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The Departure Lounge 

Byline Times regular court reporter James Doleman reflects on his terminal diagnosis and the kafkaesque bed blocking situation many like him find themselves in

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It started with a routine outpatient appointment.

I’ve had a cancer diagnosis since 2013, but it’s always been treatable, but tests showed it had evolved, “transformed” in the parlance and not in a good way. 

My consultant, a bluff Yorkshireman was as direct as ever. There was no more treatment they could do, chemotherapy or radiation would just shorten my life, they were “out of ideas.”

I asked the obvious question “How long?” His answer – two weeks if it spreads to my bone marrow, a couple of months otherwise.

I had a quiet cry that night.

I’d thought of not writing about this – we all have to go sometimes – and it’s personal,  but what I thought was worth sharing was my experience after the diagnosis, and what it tells us about the healthcare system we all cherish.

I’m in a hospital ward. I don’t need to be. I’m not unwell at the moment, can get around on my trusty wheelchair and I’m not getting any treatment, but here I sit “bed blocking,” using up a precious resource someone else might desperately need.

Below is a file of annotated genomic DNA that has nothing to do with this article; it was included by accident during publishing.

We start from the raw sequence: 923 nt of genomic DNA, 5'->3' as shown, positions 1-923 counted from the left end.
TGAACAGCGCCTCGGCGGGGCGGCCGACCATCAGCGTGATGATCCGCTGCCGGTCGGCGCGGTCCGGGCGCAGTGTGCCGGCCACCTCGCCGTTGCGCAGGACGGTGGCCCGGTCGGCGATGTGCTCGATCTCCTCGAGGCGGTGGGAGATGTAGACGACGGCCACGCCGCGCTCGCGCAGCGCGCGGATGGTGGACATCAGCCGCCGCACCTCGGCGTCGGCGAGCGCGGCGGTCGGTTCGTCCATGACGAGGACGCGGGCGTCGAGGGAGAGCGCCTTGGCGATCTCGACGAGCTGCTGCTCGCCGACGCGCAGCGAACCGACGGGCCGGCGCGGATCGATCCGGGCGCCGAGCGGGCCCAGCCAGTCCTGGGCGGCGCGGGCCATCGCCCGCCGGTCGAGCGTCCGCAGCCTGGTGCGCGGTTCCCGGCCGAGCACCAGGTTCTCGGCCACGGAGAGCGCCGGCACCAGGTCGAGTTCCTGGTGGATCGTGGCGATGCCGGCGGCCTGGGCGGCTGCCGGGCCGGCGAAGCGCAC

All I need is some sort of supported accommodation that’s wheelchair accessible, and someone available on call to help out in case of a sudden deterioration. I also don’t want to end my days here, I’d rather have a place I could invite my friends to, where we could perhaps have a drink or a smoke (it’s a bit late to give up now)  and reflect on our relationships and tell each other how we feel.

But there is nothing, no place like that for someone like me, no hospice wants me, I’m not sick enough. No care home will take me as I’m not old enough, so I sit in the departure lounge, waiting for the end.

Kafkaesque is a lazy metaphor, but it’s hard to think of another for the latest plan.

An enthusiastic Social Worker told me about a property in Glasgow, wheelchair access, 24-hour concierge, my own front door everything I could want. She even sent me the application form.

I asked if I could visit first, or see some photographs of the flat before committing to it.

Her response: “The only information I have is that they are building them.”

My only hope, a flat that doesn’t exist yet.

The Government aren’t killing the NHS openly, they know what the reaction to that would be, instead they are cutting the fringes, the sectors such as local authority funding and social care, that don’t make the headlines, but lead to a lack of space in the hospitals for people who need them while people who don’t are just stuck there.

In our ward, we have a poor woman who suffers from dementia. She screams out every night, “Help me, help me, I shouldn’t be here.”

I often feel like joining in.

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